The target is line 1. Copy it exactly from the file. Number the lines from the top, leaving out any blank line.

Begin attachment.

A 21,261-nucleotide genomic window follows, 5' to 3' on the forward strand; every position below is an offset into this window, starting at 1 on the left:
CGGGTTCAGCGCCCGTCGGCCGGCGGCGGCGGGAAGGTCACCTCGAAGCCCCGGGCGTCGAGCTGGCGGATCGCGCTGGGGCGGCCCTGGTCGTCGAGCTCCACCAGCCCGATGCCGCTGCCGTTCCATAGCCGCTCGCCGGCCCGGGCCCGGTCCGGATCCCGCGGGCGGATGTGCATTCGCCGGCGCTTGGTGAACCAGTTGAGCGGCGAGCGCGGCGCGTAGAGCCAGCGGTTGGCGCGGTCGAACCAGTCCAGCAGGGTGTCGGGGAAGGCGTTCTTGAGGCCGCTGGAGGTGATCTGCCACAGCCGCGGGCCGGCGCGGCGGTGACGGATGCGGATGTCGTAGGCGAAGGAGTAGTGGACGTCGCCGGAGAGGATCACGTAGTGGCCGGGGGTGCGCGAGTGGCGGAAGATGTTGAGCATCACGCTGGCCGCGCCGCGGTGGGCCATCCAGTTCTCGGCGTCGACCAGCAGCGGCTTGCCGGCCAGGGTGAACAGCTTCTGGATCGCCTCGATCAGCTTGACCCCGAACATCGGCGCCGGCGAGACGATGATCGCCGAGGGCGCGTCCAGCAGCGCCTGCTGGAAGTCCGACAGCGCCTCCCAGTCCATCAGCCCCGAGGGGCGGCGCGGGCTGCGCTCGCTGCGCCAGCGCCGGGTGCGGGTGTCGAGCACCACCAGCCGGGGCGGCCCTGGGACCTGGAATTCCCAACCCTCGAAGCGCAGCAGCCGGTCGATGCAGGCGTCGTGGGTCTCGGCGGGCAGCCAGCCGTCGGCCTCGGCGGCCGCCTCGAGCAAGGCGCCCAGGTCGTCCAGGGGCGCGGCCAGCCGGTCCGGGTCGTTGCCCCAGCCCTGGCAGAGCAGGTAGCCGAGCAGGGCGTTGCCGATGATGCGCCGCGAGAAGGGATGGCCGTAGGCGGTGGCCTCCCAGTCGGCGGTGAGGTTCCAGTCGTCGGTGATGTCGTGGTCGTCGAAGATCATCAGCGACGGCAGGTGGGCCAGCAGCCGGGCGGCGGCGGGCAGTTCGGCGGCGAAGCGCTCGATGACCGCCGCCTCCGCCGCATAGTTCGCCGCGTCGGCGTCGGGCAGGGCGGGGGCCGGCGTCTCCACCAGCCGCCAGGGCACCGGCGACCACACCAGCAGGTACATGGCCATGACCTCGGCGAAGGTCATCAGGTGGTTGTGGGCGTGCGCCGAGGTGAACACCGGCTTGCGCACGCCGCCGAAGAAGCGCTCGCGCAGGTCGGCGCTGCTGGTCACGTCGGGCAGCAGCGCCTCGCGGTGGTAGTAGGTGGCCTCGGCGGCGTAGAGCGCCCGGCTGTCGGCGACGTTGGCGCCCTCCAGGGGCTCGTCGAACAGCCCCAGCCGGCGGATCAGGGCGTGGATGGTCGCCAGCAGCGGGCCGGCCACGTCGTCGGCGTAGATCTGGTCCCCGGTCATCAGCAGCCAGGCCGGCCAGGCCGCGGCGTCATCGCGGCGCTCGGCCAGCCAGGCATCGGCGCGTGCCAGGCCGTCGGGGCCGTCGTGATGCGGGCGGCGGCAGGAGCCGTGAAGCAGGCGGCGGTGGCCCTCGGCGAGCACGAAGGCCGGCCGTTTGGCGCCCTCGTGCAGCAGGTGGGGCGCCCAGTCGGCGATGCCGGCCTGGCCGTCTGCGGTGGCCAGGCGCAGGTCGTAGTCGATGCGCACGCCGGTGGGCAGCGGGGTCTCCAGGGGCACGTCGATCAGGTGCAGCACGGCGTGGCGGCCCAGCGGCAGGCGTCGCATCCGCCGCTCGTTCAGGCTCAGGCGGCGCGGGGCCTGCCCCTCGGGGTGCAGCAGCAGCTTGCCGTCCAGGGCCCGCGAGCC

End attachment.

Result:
A 21,261-nucleotide genomic window follows, 5' to 3' on the forward strand; every position below is an offset into this window, starting at 1 on the left: